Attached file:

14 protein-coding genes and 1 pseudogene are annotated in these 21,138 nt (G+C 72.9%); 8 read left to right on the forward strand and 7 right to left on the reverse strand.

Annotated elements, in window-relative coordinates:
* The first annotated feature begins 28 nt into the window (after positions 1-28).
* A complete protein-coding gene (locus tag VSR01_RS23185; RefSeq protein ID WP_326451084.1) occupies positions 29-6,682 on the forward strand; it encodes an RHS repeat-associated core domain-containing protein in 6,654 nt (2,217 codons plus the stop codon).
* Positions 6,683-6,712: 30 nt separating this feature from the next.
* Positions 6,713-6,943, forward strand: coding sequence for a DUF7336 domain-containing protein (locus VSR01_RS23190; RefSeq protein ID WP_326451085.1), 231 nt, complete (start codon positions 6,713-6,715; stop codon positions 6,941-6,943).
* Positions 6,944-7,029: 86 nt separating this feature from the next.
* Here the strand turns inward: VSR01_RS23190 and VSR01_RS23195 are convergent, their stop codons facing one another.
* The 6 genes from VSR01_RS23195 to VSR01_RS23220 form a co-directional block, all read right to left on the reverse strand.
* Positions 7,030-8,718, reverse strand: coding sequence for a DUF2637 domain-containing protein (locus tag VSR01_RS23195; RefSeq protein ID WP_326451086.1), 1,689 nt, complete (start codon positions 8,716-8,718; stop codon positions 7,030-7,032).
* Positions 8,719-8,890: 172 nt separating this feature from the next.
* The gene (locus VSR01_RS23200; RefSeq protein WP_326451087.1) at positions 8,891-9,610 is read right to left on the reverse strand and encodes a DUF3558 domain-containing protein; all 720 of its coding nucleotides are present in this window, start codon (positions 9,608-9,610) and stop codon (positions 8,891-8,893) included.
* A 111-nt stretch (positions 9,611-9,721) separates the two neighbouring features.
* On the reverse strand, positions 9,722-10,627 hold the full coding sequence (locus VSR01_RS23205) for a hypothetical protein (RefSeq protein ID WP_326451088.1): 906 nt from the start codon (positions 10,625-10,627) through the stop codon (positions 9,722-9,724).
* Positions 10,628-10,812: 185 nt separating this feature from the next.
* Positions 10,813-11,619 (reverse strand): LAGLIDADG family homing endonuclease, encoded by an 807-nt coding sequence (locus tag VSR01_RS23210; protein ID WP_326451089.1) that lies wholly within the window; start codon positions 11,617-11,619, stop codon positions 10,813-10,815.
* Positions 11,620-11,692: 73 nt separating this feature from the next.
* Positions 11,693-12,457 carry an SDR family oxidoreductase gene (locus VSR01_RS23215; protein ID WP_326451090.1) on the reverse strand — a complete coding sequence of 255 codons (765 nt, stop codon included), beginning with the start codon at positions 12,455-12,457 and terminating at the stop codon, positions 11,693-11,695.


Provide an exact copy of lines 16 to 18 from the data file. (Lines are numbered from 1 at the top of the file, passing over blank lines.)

* Positions 10,813-11,619 (reverse strand): LAGLIDADG family homing endonuclease, encoded by an 807-nt coding sequence (locus tag VSR01_RS23210; protein ID WP_326451089.1) that lies wholly within the window; start codon positions 11,617-11,619, stop codon positions 10,813-10,815.
* Positions 11,620-11,692: 73 nt separating this feature from the next.
* Positions 11,693-12,457 carry an SDR family oxidoreductase gene (locus VSR01_RS23215; protein ID WP_326451090.1) on the reverse strand — a complete coding sequence of 255 codons (765 nt, stop codon included), beginning with the start codon at positions 12,455-12,457 and terminating at the stop codon, positions 11,693-11,695.